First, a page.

While I’m certainly glad that Food Fix is sustainable and no tech giant is upending my content distribution – good ol’ email! – I’m still deeply concerned about the future of the news biz.

A tiny beat shrinks: Food is unfortunately still seen as a niche, nonessential beat at most national news outlets – even though it’s a $2 trillion industry that affects our economy, health, environment and so on. A paper might have a culinary section, but this type of coverage generally doesn’t extend to meatier topics like federal policy, labor and environmental issues, nor mergers and acquisitions. This has been a challenge for a long time – long before the current media meltdown. We’ve never had a deep bench of reporters dedicated to this beat, but in recent months the ranks have thinned considerably:

Laura Reiley, who was covering the business of food at the Washington Post, took a buyout; Ellyn Ferguson, a veteran Capitol Hill reporter tracking ag, food and trade issues, recently retired; Kristina Peterson, who was covering food and ag policy at the Wall Street Journal, was laid off (she was later re-hired by WSJ for a different role); Megan Poinski was laid off from Food Dive (she’s now at Forbes); and Jacqui Fatka, who was covering food policy, recently left Agri-Pulse to take a job at CoBank. 

The numbers were already dwindling. The Counter, a publication dedicated to hard-hitting food reporting, folded and laid off its entire staff back in 2022. NPR also used to have a dedicated food and ag correspondent, Dan Charles, but did not fill the position after he retired in 2022.

When we have fewer reporters on this beat, it means public officials face fewer questions about a whole range of programs and policies that affect millions of people. There’s less accountability at every level. There’s also far fewer deeply-reported stories for the public to read.

Paying for media matters: I’m hopeful that more resilient models will grow out of this devastation, even if they are much smaller. It’s been encouraging to watch a handful of independent publications take hold, each of them based primarily on paid subscriptions, including HEATED, a climate newsletter by Emily Atkin and Arielle Samuelson; Platformer, a deeply reported tech newsletter by Casey Newton and Zoë Schiffer; and Sequencer, a publication that was just launched this week by a group of well-respected science journalists. 404 Media, a journalist-owned tech publication, recently announced it’s now profitable.

If you care about the future of journalism, I encourage you to pay for your media, wherever you get it! It really does make a difference in shaping where we’re headed.


What I’m reading

Chocolate prices to keep rising as West Africa’s cocoa crisis deepens (Reuters). “Expectations of shortages of cocoa beans – the raw material for chocolate – have seen New York cocoa futures more than double this year alone. They have hit fresh record highs almost daily in an unprecedented trend that shows little sign of abating,” report Maxwell Akalaare Adombila and Joe Bavier. “More than 20 farmers, experts and industry insiders told Reuters that a perfect storm of rampant illegal gold mining, climate change, sector mismanagement, and rapidly spreading disease is to blame.”

Bernie Sanders wants to meet Novo CEO next week on Ozempic price (Bloomberg). “Senator Bernie Sanders wants to meet next week with Novo Nordisk’s top executive about lowering the price of its blockbuster drug Ozempic, fueling controversy over the costs of GLP-1 drugs for diabetes and obesity,” report Madison Muller and Robert Langreth. “The Vermont independent said he’s considering hearings on the cost of GLP-1 drugs like Ozempic, but first wants to personally discuss their prices with Novo Chief Executive Officer Lars Fruergaard Jørgensen. … Sanders was responding to a study published Wednesday in JAMA Network Open that found a month’s supply of Ozempic could be profitably made for less than $5. Sanders called the price of Ozempic ‘totally absurd’ and ‘outrageous’ and said it should be sharply lowered to what Novo sells the drug for in Canada or Europe.”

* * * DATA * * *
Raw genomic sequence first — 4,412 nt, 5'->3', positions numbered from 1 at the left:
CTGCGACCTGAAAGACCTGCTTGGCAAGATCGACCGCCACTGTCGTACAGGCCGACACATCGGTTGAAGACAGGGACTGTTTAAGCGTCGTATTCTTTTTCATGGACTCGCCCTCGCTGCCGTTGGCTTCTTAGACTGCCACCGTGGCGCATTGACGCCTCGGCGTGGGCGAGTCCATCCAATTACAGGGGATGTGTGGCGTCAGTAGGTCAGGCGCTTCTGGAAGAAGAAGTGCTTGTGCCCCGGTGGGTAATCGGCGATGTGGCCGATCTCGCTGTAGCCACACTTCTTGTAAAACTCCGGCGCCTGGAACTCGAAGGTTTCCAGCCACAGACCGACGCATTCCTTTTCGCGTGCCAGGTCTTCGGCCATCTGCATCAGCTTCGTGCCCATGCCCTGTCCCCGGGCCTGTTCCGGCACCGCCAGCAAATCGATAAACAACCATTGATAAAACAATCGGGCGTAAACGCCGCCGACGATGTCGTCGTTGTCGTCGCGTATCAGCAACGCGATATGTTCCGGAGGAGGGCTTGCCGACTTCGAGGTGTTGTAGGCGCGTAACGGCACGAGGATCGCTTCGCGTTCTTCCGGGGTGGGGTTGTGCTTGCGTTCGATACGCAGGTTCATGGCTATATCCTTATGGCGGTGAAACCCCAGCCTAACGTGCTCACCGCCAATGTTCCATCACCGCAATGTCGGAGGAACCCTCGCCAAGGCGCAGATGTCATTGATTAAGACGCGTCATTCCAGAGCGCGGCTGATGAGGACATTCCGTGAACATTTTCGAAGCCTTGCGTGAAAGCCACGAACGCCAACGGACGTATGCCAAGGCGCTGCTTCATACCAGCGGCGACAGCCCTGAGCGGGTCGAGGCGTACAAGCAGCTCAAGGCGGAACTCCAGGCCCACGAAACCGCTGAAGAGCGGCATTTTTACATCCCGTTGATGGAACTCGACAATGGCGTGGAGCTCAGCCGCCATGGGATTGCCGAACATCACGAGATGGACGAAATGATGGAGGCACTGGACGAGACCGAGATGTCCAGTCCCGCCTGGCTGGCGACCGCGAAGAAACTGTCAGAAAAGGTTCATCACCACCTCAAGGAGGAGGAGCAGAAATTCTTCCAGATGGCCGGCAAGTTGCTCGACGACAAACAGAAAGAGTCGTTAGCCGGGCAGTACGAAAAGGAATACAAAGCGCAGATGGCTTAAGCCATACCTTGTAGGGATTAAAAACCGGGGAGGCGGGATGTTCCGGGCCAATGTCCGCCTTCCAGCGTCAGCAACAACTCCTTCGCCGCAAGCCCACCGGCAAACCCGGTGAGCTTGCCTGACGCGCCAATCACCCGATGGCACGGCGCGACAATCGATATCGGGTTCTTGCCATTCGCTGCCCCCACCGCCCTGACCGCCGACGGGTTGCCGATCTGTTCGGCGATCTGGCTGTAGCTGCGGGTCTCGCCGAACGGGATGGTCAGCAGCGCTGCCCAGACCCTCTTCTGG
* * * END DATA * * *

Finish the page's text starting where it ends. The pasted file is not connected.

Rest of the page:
Senators stand up for potatoes as a vegetable amid reports of USDA change (The Hill). “Fourteen senators are calling on the departments of Agriculture (USDA) and Health and Human Services (HHS) to keep the potato classified as a vegetable, amid reports that a joint advisory committee is considering ‘the interchangeability of starchy vegetables and grains,’” reports Sarah Fortinsky. “In a letter to USDA Secretary Tom Vilsack and HHS Secretary Xavier Becerra, the senators on Tuesday made the case that the potato is a vegetable, not a grain, pointing to its nutritional benefits, its physical characteristics and its horticultural scientific classification.”

Does decaf coffee contain a harmful additive? Advocates want to ban a certain chemical in the brew (STAT News). “Consumer health advocates are petitioning the Food and Drug Administration to ban a key chemical, methylene chloride, used to decaffeinate coffee beans,” reports Nicholas Florko. “While the chemical is almost entirely removed during the decaffeination process, advocates say that a little-known nearly 66-year-old federal law mandates the agency ban the additive because it has been proven to cause cancer in rodents.”

A simple new technique could make your eggs more humane (New York Times). “Every year in the United States, more than 300 million male chicks are hatched. But because they don’t lay eggs or produce valued meat, they are typically killed within a day, usually shredded alive in industrial grinders. The practice, known as chick culling, is replicated on a huge scale around the globe, with an estimated 6.5 billion male chicks killed each year, or around 200 each second,” writes Cara Buckley. “But now an American egg producer said he plans to begin selling eggs from chickens bought from a hatchery equipped with new technology that avoids that grisly outcome, a first in the United States… Indiana-based Egg Innovations, which sells 300 million free-range and pasture-raised eggs a year.”